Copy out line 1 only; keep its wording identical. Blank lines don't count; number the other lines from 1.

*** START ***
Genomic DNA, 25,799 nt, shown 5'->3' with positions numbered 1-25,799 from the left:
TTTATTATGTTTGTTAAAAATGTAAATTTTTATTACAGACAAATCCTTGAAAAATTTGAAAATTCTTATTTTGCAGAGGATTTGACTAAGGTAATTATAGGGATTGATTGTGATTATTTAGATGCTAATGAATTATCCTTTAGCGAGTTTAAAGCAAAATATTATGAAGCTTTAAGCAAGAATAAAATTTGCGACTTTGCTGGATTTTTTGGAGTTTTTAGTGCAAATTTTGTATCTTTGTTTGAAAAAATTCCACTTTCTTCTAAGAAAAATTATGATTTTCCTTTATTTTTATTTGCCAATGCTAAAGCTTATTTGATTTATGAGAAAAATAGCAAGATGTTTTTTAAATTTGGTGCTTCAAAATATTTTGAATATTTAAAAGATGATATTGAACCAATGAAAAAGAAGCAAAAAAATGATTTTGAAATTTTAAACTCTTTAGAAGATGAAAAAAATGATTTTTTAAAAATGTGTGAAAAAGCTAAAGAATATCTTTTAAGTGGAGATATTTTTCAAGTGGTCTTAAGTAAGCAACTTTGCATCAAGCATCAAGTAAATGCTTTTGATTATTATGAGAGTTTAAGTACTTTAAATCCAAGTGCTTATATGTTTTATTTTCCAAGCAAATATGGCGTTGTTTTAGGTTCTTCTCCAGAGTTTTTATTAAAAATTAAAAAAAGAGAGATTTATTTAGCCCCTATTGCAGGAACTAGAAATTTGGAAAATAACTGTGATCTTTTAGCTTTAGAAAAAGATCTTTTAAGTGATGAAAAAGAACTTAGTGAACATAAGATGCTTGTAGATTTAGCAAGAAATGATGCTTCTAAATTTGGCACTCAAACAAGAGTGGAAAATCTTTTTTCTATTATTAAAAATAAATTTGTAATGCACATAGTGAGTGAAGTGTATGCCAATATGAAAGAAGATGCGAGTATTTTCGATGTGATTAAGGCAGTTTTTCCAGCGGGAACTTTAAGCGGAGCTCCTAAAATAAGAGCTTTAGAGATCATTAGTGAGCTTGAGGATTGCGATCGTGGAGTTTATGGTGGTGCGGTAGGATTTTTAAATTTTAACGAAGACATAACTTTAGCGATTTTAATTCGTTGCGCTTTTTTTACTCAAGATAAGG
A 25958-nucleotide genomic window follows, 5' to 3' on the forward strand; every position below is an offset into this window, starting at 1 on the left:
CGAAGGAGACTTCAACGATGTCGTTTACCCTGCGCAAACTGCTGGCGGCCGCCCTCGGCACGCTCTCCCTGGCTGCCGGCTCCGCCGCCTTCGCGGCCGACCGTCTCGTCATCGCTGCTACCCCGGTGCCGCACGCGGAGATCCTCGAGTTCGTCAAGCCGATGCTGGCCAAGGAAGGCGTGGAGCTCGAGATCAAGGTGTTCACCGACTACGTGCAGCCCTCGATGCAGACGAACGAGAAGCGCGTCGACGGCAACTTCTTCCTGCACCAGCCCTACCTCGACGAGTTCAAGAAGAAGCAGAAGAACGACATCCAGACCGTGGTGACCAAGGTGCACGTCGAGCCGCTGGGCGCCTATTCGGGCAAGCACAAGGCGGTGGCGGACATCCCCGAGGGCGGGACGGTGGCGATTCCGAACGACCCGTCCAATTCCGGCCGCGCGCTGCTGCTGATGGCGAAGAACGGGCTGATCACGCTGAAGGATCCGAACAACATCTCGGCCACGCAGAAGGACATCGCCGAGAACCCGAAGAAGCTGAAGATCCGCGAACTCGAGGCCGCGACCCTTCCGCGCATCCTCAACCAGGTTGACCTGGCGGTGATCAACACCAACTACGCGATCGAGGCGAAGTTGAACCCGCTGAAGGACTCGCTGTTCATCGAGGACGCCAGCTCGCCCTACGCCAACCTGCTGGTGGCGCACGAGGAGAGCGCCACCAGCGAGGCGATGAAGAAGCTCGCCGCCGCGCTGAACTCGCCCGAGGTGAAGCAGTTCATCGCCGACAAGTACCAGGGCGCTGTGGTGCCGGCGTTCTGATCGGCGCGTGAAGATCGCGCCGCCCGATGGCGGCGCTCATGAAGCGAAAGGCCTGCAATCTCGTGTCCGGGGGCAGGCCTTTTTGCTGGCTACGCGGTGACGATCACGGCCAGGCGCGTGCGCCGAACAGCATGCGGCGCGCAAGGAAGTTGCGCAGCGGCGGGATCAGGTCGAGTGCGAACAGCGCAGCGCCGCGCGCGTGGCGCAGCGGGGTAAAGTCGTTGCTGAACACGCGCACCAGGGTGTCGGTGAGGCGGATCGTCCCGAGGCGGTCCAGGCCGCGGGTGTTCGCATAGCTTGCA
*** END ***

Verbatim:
Genomic DNA, 25,799 nt, shown 5'->3' with positions numbered 1-25,799 from the left: